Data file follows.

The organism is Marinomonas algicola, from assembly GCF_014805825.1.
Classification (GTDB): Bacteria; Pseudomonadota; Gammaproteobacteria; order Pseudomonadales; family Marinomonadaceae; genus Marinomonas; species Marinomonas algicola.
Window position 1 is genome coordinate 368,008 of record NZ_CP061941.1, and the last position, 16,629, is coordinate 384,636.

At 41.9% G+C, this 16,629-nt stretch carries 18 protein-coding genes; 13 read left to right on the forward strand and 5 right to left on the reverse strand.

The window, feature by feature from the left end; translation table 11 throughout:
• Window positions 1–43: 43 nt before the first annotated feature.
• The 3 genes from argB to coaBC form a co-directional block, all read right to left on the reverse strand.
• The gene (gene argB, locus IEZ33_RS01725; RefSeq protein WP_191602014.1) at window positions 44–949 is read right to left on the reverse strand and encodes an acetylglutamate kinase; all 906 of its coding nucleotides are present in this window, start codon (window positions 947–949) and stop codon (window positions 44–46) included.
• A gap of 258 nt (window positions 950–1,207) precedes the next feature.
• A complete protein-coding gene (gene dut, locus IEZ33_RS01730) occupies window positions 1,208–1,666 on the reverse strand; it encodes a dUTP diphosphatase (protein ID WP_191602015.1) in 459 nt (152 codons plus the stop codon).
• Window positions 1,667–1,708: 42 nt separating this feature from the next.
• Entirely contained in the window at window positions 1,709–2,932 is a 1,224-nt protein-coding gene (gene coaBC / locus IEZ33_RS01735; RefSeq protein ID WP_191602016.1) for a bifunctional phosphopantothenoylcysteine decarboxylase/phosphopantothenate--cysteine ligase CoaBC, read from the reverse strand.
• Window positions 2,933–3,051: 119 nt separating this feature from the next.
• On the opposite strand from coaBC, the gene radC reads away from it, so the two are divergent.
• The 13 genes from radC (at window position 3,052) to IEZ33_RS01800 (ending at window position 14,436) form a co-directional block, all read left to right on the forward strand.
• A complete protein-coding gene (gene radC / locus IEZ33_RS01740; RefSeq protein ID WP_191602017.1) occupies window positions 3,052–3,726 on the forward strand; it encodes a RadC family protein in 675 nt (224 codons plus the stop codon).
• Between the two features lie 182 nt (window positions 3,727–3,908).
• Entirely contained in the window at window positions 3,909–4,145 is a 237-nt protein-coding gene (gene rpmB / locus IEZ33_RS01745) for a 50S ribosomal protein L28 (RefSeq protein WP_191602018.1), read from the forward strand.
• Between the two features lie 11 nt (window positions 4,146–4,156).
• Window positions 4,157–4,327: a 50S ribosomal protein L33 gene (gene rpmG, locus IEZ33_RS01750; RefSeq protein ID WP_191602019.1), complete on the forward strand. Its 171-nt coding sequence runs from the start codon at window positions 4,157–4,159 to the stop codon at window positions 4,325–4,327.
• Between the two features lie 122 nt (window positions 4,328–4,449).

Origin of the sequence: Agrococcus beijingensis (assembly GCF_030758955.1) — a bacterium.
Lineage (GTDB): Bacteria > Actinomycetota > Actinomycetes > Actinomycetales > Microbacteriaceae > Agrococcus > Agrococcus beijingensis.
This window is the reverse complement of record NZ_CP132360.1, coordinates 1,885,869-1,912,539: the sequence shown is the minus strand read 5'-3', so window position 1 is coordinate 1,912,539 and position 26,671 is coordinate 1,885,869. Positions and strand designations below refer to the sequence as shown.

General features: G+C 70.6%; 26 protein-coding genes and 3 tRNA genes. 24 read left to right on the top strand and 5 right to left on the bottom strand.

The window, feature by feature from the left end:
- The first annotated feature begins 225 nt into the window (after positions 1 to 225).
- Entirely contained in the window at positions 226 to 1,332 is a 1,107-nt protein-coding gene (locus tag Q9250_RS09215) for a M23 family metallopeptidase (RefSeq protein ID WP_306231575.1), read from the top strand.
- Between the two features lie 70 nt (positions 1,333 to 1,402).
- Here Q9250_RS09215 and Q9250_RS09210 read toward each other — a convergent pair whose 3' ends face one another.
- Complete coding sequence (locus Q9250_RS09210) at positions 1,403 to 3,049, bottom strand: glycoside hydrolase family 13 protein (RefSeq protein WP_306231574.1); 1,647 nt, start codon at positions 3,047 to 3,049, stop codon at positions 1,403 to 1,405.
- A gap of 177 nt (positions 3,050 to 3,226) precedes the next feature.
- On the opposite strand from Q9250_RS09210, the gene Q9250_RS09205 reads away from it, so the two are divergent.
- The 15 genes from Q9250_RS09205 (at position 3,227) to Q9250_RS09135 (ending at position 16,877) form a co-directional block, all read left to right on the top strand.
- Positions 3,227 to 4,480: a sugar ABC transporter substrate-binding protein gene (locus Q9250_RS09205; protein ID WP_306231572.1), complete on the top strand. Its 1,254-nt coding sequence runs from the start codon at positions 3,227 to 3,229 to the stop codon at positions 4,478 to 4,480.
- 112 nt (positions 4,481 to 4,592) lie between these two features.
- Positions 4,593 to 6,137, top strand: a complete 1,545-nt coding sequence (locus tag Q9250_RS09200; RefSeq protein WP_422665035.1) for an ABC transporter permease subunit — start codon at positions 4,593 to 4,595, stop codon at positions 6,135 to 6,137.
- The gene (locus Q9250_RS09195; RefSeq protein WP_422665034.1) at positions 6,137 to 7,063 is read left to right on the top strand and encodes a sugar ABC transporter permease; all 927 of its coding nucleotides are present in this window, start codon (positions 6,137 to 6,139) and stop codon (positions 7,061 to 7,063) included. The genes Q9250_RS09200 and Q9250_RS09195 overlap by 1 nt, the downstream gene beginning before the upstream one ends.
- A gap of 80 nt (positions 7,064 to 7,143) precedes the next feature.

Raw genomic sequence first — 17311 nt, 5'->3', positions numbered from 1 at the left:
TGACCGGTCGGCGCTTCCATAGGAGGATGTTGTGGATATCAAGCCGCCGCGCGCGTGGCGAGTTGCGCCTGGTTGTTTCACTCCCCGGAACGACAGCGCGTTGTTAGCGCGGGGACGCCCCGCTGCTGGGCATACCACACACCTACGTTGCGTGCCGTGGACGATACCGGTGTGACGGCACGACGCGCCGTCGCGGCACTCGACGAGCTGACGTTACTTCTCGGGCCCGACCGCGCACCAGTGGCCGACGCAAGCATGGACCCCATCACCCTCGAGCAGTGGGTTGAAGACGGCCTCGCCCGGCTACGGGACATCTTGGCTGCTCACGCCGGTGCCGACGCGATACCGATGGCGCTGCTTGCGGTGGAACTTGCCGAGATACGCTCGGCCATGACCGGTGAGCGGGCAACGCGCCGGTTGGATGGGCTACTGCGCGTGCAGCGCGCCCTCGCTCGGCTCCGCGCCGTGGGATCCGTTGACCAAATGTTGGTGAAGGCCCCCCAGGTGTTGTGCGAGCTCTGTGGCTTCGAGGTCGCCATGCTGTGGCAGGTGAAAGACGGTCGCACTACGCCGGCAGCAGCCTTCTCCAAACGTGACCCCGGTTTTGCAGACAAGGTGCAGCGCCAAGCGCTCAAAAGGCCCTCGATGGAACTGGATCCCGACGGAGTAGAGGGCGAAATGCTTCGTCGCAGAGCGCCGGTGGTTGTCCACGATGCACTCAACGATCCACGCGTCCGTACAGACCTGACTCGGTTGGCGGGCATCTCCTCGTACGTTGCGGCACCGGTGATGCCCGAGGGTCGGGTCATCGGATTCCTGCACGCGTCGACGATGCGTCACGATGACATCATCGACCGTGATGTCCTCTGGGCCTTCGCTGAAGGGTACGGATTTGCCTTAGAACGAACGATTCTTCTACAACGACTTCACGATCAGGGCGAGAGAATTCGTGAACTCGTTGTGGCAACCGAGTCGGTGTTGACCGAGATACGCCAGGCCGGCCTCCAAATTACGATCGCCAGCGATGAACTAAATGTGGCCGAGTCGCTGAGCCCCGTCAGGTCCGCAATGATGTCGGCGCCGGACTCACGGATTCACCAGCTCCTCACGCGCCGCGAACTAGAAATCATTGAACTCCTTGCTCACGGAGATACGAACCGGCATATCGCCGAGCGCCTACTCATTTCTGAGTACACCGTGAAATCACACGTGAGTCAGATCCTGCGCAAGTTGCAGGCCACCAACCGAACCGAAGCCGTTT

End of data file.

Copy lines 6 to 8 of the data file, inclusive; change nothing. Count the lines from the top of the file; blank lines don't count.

• Window positions 1–43: 43 nt before the first annotated feature.
• The 3 genes from argB to coaBC form a co-directional block, all read right to left on the reverse strand.
• The gene (gene argB, locus IEZ33_RS01725; RefSeq protein WP_191602014.1) at window positions 44–949 is read right to left on the reverse strand and encodes an acetylglutamate kinase; all 906 of its coding nucleotides are present in this window, start codon (window positions 947–949) and stop codon (window positions 44–46) included.